5.4.  Disallow all Combining Characters for Specific Scripts  .  21
     5.5.  Do Nothing Other Than Warn  . . . . . . . . . . . . . . .  21
     5.6.  Normalization Form IETF (NFI))  . . . . . . . . . . . . .  21
   6.  Editorial clarification to RFC 5892 . . . . . . . . . . . . .  22
   7.  Acknowledgements  . . . . . . . . . . . . . . . . . . . . . .  23
   8.  IANA Considerations . . . . . . . . . . . . . . . . . . . . .  23
   9.  Security Considerations . . . . . . . . . . . . . . . . . . .  23



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   10. References  . . . . . . . . . . . . . . . . . . . . . . . . .  24
     10.1.  Normative References . . . . . . . . . . . . . . . . . .  24
     10.2.  Informative References . . . . . . . . . . . . . . . . .  27
   Appendix A.  Change Log . . . . . . . . . . . . . . . . . . . . .  28
     A.1.  Changes from version -00 to -01 . . . . . . . . . . . . .  28
     A.2.  Changes from version -01 to -02 . . . . . . . . . . . . .  28
     A.3.  Changes from version -02 to -03 . . . . . . . . . . . . .  29
     A.4.  Changes from version -03 to -04 . . . . . . . . . . . . .  29
   Authors' Addresses  . . . . . . . . . . . . . . . . . . . . . . .  29

1.  Introduction

      Note in/about -04 Draft: This version of the document contains a
      very large amount of new material as compared to the -03 version.
      The new material reflects an evolution of community understanding
      in the last two months from an assumption that the problem
      involved only a few code points and one combining character in a
      single script (Hamza Above and Arabic) to an understanding that it
      is quite pervasive and may represent fundamental misunderstandings
      or omissions from IDNA2008 (and, by extension, the basics of
      PRECIS [PRECIS-Framework]) that must be corrected if those
      protocols are going to be used in a way that supports Internet
      internationalized identifiers predictability (as seen by the end
      user) and security.

      This version is still necessarily incomplete: not only is our
      understanding probably still not comprehensive, but there are a
      number of placeholders for text and references.  Nonetheless, the
      document in its current form should be useful as both the
      beginning of a comprehensive overview is the issues and a source
      of references to other relevant materials.

      This draft could almost certainly be organized better to improve
      its readability: specific suggestion would be welcome.

   The current version of the IDNA specifications, known as "IDNA2008"
   [RFC5890], anticipated that each new version of Unicode would be
   reviewed to verify that no changes had been introduced that required
   adjustments to IDNA's rules and, in particular, whether new
   exceptions or backward compatibility adjustments were needed.  When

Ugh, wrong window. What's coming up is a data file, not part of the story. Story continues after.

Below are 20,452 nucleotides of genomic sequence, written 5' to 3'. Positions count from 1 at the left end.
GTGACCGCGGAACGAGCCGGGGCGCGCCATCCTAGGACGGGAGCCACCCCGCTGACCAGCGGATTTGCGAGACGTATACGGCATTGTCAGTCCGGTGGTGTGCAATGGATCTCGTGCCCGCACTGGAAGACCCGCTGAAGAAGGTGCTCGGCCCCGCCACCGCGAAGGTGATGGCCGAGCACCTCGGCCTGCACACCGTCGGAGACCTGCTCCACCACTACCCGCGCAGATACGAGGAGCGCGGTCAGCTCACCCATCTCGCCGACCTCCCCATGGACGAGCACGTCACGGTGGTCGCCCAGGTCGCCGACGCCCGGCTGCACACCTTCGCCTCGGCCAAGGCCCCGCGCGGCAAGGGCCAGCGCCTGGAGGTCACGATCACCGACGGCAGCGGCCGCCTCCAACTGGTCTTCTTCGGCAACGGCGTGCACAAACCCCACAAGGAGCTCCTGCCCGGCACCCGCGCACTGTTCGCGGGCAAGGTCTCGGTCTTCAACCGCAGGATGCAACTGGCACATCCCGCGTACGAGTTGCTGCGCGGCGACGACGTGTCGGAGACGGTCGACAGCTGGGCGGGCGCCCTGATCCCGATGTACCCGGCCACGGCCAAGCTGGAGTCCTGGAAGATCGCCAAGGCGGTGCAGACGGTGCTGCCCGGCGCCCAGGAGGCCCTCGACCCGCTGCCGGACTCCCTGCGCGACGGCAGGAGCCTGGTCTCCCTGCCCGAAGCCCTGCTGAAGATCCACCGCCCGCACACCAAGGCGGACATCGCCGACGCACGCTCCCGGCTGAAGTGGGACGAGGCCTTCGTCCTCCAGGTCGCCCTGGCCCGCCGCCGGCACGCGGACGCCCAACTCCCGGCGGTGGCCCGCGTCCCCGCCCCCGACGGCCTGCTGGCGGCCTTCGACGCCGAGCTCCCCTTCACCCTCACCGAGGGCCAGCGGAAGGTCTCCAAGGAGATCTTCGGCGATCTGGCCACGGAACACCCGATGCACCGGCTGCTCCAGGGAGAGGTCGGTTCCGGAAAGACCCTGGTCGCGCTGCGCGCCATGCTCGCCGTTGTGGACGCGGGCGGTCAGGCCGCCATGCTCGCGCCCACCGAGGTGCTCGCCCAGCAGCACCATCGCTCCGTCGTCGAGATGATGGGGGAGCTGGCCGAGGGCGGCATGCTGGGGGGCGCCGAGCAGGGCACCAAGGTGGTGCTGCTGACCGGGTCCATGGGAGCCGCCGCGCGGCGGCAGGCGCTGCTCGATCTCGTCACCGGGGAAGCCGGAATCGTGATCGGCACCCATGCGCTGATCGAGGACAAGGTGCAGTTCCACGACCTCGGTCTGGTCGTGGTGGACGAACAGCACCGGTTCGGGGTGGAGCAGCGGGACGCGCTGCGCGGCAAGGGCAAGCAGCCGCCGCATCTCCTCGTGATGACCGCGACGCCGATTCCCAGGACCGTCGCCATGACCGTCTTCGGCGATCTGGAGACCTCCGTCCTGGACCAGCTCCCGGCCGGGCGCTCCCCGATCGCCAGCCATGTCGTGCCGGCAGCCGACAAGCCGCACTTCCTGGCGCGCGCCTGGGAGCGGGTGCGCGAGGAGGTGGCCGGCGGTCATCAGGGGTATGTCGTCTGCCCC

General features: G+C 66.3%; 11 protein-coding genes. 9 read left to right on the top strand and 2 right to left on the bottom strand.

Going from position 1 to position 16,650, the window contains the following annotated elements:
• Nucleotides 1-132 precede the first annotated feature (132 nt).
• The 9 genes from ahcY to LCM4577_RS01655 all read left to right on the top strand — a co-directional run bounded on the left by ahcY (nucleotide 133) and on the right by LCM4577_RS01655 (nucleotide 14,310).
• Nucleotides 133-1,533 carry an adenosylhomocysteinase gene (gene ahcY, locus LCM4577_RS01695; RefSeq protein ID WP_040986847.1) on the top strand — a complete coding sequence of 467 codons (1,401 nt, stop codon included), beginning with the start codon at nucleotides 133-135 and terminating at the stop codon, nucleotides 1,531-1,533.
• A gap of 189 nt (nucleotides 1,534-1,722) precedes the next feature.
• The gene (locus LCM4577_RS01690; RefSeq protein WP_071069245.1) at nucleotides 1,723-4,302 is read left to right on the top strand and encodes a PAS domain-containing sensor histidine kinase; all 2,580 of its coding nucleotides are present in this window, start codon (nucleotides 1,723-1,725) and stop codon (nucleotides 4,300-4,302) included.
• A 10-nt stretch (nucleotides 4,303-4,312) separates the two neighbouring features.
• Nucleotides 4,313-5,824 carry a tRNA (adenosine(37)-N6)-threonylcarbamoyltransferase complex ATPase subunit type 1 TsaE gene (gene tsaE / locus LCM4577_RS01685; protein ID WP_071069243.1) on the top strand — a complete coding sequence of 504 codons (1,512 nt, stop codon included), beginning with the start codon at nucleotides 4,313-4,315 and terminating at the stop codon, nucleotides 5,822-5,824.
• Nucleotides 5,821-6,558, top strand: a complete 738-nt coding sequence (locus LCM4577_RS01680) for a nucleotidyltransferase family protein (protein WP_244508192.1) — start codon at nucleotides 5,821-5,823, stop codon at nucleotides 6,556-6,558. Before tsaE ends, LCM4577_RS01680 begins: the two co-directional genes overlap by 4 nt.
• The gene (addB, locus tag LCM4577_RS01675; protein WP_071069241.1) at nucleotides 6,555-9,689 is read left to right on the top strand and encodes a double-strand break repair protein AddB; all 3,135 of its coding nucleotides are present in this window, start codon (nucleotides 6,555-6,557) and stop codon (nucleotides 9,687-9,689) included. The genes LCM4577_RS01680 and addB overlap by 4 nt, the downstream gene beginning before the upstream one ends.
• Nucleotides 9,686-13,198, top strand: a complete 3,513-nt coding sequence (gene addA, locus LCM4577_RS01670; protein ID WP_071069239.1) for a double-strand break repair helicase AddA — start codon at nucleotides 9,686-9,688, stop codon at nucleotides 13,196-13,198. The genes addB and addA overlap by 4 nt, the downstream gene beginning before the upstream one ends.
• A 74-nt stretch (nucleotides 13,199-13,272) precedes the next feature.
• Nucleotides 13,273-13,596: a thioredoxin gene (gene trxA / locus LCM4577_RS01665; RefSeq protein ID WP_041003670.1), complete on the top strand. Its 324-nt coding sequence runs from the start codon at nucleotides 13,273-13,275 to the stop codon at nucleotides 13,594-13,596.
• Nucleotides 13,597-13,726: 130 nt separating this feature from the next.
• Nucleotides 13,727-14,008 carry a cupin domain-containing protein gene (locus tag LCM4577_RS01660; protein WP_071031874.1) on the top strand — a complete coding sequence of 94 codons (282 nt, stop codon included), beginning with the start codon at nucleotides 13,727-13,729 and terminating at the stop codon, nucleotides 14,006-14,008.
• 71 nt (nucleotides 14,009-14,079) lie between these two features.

that review was carefully conducted for Unicode 7.0.0 [Unicode7],
   comparing it to prior versions including the text in Unicode 6.2
   [Unicode62], it identified a problematic new code point (U+08A1,
   ARABIC LETTER BEH WITH HAMZA ABOVE).  The code point was added for
   use with the Fula (also known as Fulfulde, Pulaar, amd Pular'Fulaare)
   language, a language that, apparently, is most often written in Latin
   characters today [Omniglot-Fula] [Dalby] [Daniels].




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   The specific problem is discussed in detail in Section 3.  In very
   broad terms, IDNA (and other IETF work) assume that, if one can
   represent "the same character" either as a combining sequence or as a
   single code point, strings that are identical except for those
   alternate forms will compare equal after normalization.  Part of the
   difficulty that has characterized this discussion is that "the same"
   differs depending on the criteria that are chosen.

   The behavior of the newly-added code point, while non-optimal for
   IDNA, follows that of a few code points that predate Unicode 7.x and
   even the IDNA 2008 specifications and Unicode 6.0.  Those existing
   code points, which may not be easy to accurately characterize as a
   group, make the question of what, if anything, to do about this new
   exceedingly problematic one and, perhaps separately, what to do about
   existing sets of code points with the same behavior, because
   different reasonable criteria yield different decisions,
   specifically:

   o  To disallow it (and future, but not existing characters with
      similar characteristics) as an IDNA exception case creates
      inconsistencies with how those earlier code points were handled.

   o  To disallow it and the similar code points as well would
      necessitate invalidating some potential labels that would have
      been valid under IDNA2008 until this time.  Depending on how the
      collection of similar code points is characterized, a few of them